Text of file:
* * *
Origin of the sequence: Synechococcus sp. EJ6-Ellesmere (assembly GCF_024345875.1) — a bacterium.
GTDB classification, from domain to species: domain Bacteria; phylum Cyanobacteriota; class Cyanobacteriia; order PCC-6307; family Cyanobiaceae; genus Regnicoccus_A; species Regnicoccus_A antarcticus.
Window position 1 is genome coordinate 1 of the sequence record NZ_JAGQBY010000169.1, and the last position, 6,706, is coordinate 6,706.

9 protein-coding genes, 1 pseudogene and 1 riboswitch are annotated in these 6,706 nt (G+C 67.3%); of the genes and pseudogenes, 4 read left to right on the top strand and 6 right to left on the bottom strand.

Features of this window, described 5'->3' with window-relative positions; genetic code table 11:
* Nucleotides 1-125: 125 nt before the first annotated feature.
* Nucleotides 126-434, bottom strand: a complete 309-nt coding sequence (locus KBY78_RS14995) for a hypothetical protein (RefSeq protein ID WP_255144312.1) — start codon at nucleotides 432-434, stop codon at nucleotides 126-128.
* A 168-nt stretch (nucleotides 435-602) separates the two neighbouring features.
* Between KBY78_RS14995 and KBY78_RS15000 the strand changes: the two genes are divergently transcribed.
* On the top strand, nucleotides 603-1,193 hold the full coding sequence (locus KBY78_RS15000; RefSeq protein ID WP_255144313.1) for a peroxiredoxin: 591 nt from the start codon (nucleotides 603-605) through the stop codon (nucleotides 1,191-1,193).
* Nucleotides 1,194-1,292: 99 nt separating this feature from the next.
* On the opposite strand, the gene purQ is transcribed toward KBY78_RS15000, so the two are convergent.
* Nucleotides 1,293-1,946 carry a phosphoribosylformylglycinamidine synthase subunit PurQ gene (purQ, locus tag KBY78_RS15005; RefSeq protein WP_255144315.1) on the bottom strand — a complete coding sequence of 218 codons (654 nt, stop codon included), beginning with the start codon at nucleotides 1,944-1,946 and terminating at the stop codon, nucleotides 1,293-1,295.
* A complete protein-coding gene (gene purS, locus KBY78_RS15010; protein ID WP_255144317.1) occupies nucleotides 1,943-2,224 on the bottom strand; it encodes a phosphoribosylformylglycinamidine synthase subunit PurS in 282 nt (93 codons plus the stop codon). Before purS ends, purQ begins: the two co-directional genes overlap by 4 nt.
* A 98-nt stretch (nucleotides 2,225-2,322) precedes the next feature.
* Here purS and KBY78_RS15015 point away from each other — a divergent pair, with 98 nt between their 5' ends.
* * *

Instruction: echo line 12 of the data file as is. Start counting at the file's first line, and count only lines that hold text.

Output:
* On the opposite strand, the gene purQ is transcribed toward KBY78_RS15000, so the two are convergent.